The point of saving is to have a pot of money that you can dip in to when you need it, or when you're ready to spend it for it's intended purpose. That pot of money is not supposed to experience a lot of transactions. It shouldn't be commingled with funds that come and go on a daily basis. It doesn't make sense to have checks or a debit card attached to your savings account, because you shouldn't need access to that money that way; not to mention that those two things open the door to fraud on the money that's supposed to be there for you when you need it.

Could you put your savings funds in to a checking account, sure. If we lived in a world where savings accounts that don't force you to jump through hoops to avoid fees didn't pay 10x more interest than interest bearing checking accounts that have similar ease of administration, more people may choose to house savings funds in checking accounts; but that's not the world we live in.

Thanks to the back and forth in the comments below I'm now more certain of my position that if you want a high yielding checking account you'll have pay fees or initiate a certain number of debit card transactions, or both. No one wants fees, and you shouldn't be spending on your savings in order to earn interest on the balance. It is very easy to juice your savings account to the best rates available.

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    "A very small amount of research will uncover a plethora of options for savings accounts that pay far more interest than your basic checking account." The highest interest rates you can find, whether for checking or savings accounts, are around 1% right now. We don't live in a world where savings accounts pay 10x more interest than checking accounts right now. They both are typically around 0.1% and the best of each top out at around 1%. – David Schwartz Sep 26 '16 at 17:49
  • @DavidSchwartz 1% is 10x more than 0.1%. And that is far more interest than your basic checking account. Just because it isn't a lot of interest, doesn't negate that fact that it's a lot more than the alternative. – quid Sep 26 '16 at 18:16
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    Sure, but both checkings and savings accounts are typically around 0.1% and top out at around 1%. There's nothing even remotely close to a 10x difference between the two account types unless you carefully pick the very, very best of one type and a run-of-the-mill of the other type, which you can do either way if you want to. Thus the interest rate will not be a consideration when choosing between checking and savings accounts -- they're both available with the same range of interest rates. – David Schwartz Sep 26 '16 at 18:17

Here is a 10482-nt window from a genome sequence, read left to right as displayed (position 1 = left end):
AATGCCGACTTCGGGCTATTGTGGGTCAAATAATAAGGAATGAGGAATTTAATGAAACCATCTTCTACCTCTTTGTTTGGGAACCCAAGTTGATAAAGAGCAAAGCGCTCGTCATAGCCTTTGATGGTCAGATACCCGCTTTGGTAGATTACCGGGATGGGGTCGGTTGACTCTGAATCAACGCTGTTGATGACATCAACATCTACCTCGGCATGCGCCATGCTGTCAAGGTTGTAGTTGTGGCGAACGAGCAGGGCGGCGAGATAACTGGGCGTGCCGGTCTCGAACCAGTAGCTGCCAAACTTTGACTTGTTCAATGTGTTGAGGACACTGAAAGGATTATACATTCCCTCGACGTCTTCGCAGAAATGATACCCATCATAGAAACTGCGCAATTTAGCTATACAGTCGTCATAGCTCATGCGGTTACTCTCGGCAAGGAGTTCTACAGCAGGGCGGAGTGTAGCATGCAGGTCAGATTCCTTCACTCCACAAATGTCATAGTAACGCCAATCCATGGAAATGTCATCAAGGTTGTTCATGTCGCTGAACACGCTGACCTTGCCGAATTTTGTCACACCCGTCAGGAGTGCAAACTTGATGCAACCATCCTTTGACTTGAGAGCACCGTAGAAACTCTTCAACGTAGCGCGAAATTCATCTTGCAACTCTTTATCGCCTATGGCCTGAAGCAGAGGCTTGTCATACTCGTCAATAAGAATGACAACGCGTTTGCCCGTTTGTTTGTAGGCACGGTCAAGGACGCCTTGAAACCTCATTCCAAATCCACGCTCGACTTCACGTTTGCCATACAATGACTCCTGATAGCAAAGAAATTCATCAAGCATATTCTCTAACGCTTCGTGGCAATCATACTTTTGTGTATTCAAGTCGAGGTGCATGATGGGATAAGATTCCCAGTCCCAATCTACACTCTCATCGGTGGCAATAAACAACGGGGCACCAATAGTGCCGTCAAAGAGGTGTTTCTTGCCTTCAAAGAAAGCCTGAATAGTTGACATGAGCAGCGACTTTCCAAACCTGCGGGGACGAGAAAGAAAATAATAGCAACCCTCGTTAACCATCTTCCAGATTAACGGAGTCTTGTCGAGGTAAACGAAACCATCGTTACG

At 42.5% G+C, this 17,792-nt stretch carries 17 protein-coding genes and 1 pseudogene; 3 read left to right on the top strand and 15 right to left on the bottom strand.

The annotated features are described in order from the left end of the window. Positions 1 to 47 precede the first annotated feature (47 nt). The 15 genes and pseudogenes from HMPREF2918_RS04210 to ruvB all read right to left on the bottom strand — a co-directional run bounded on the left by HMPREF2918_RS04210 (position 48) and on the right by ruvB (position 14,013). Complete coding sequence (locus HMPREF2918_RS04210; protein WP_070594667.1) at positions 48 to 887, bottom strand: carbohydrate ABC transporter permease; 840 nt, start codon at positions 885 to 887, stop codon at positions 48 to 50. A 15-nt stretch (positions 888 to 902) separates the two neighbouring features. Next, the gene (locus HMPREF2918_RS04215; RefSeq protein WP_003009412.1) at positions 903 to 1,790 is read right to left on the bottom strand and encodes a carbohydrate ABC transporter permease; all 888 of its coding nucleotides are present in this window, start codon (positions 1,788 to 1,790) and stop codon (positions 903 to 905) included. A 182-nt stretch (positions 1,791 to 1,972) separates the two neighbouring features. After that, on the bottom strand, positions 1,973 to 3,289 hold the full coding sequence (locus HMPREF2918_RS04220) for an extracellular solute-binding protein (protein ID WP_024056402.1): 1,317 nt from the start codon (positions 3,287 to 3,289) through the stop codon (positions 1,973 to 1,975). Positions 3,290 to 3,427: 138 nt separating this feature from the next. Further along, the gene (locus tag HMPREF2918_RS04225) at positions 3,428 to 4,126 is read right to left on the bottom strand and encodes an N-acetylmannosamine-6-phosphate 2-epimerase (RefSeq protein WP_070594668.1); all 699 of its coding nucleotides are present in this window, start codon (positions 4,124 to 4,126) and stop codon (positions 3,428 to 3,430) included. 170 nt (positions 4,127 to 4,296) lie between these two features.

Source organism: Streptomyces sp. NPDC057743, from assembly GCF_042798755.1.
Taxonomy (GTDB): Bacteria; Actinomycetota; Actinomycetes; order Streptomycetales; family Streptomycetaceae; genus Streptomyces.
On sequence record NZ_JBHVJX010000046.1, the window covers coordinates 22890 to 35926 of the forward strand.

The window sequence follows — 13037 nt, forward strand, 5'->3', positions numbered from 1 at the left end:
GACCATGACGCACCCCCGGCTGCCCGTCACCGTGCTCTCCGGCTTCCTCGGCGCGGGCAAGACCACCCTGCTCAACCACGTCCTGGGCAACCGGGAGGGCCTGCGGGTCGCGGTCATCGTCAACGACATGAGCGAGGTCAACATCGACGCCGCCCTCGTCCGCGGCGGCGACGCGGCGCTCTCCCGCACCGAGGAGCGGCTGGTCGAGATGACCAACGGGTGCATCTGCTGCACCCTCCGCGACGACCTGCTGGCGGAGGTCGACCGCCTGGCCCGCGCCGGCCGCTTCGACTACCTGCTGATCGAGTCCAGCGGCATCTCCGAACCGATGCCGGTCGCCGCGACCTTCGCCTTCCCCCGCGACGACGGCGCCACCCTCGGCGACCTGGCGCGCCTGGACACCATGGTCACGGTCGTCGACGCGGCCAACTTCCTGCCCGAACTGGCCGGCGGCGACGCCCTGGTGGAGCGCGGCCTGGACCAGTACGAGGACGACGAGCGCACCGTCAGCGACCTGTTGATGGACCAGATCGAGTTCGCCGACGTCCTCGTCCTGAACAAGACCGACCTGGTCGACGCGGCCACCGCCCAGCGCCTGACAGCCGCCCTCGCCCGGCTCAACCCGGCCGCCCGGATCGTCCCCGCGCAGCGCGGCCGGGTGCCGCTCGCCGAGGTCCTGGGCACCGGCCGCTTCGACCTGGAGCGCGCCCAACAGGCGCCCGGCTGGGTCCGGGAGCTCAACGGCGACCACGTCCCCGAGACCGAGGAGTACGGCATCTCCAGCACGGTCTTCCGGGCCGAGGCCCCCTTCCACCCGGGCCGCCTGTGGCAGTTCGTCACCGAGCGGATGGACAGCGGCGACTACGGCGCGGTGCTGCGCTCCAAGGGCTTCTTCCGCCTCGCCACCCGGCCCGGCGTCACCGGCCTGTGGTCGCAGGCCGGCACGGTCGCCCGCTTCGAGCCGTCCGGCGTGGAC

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    Actually, 1% savings accounts are extremely rare too. The very, very best rate I currently know of is 1.05% and only a few banks offer 1%. Getting anywhere near 1% is equally difficult for both checking and savings accounts right now. And the typical ones are around 0.1% in both cases. Seriously, have you looked in the past year? They are the same now. – David Schwartz Sep 26 '16 at 18:34
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    @quid: There's a decent number of national 1%+ checking checking accounts if you just Google, e.g. see here. – Mehrdad Sep 26 '16 at 18:56
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It would be incredibly unusual for the same institution to offer checking and savings accounts with exactly the same features/benefits (including interest, etc). The reason is that (in the USA, anyways) the Fed makes banks keep a certain percentage of their total assets (called the reserve requirement) "in house." Checking account deposits cannot be re-loaned 100%--some of the money you put in your checking account must be held by the bank in its vaults. Savings accounts are not limited in this way.

So logic dictates that if depositing into one type of account is better for the bank than the other (ie, they can use more of the money to make money), they will reward people for using the one that is more beneficial to their bottom line.

I'm recalling this from college finance 101, so I may be slightly mis-remembering things, but I'm 99.99% sure that this is the primary reason you see checking accounts with lower interest rates--banks would prefer you to use savings accounts, and set up incentives so that you will.

Sorry, I know this doesn't really answer your question, but I think it may help you understand your options a little better (I hope!)

  • +1 forgot to upvote this but it's good side information! Needs more upvotes. – Mehrdad Jan 3 '17 at 4:17